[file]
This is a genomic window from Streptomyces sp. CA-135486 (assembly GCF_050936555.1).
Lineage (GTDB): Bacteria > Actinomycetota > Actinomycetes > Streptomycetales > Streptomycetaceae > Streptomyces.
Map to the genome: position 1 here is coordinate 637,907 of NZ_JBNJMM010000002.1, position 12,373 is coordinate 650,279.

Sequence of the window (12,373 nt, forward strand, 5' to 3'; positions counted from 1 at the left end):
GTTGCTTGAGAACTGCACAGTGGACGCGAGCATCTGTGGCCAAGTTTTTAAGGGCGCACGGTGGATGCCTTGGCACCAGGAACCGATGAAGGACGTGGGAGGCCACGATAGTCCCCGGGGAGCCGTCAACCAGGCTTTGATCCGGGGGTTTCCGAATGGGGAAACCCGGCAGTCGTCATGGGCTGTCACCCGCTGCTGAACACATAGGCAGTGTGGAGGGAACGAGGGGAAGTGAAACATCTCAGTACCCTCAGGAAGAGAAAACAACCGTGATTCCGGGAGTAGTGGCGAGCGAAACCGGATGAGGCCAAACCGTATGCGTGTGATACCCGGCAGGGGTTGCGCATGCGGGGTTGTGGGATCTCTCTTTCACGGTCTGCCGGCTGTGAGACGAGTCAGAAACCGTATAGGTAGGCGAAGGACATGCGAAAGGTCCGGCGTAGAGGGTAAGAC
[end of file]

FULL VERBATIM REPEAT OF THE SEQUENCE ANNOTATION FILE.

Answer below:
This is a genomic window from Streptomyces sp. CA-135486 (assembly GCF_050936555.1).
Lineage (GTDB): Bacteria > Actinomycetota > Actinomycetes > Streptomycetales > Streptomycetaceae > Streptomyces.
Map to the genome: position 1 here is coordinate 637,907 of NZ_JBNJMM010000002.1, position 12,373 is coordinate 650,279.

Sequence of the window (12,373 nt, forward strand, 5' to 3'; positions counted from 1 at the left end):
GTTGCTTGAGAACTGCACAGTGGACGCGAGCATCTGTGGCCAAGTTTTTAAGGGCGCACGGTGGATGCCTTGGCACCAGGAACCGATGAAGGACGTGGGAGGCCACGATAGTCCCCGGGGAGCCGTCAACCAGGCTTTGATCCGGGGGTTTCCGAATGGGGAAACCCGGCAGTCGTCATGGGCTGTCACCCGCTGCTGAACACATAGGCAGTGTGGAGGGAACGAGGGGAAGTGAAACATCTCAGTACCCTCAGGAAGAGAAAACAACCGTGATTCCGGGAGTAGTGGCGAGCGAAACCGGATGAGGCCAAACCGTATGCGTGTGATACCCGGCAGGGGTTGCGCATGCGGGGTTGTGGGATCTCTCTTTCACGGTCTGCCGGCTGTGAGACGAGTCAGAAACCGTATAGGTAGGCGAAGGACATGCGAAAGGTCCGGCGTAGAGGGTAAGAC